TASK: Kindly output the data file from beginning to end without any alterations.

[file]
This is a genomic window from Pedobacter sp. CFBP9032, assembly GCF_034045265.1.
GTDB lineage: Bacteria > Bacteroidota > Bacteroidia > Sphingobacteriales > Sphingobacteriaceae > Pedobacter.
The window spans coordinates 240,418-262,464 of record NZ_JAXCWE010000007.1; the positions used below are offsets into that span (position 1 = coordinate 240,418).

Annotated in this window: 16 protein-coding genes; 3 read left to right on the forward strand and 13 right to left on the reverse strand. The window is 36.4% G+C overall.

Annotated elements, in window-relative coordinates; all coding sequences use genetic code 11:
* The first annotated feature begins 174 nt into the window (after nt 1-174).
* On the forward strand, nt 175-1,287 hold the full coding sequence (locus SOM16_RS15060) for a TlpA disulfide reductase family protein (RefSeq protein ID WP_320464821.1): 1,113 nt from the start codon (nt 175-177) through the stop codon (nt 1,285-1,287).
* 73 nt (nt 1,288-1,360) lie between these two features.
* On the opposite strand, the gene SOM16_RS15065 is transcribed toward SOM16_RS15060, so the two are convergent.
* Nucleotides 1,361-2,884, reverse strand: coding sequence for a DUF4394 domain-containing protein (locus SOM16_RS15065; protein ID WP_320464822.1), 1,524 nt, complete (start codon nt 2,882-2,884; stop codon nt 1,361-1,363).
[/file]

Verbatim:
This is a genomic window from Pedobacter sp. CFBP9032, assembly GCF_034045265.1.
GTDB lineage: Bacteria > Bacteroidota > Bacteroidia > Sphingobacteriales > Sphingobacteriaceae > Pedobacter.
The window spans coordinates 240,418-262,464 of record NZ_JAXCWE010000007.1; the positions used below are offsets into that span (position 1 = coordinate 240,418).

Annotated in this window: 16 protein-coding genes; 3 read left to right on the forward strand and 13 right to left on the reverse strand. The window is 36.4% G+C overall.

Annotated elements, in window-relative coordinates; all coding sequences use genetic code 11:
* The first annotated feature begins 174 nt into the window (after nt 1-174).
* On the forward strand, nt 175-1,287 hold the full coding sequence (locus SOM16_RS15060) for a TlpA disulfide reductase family protein (RefSeq protein ID WP_320464821.1): 1,113 nt from the start codon (nt 175-177) through the stop codon (nt 1,285-1,287).
* 73 nt (nt 1,288-1,360) lie between these two features.
* On the opposite strand, the gene SOM16_RS15065 is transcribed toward SOM16_RS15060, so the two are convergent.
* Nucleotides 1,361-2,884, reverse strand: coding sequence for a DUF4394 domain-containing protein (locus SOM16_RS15065; protein ID WP_320464822.1), 1,524 nt, complete (start codon nt 2,882-2,884; stop codon nt 1,361-1,363).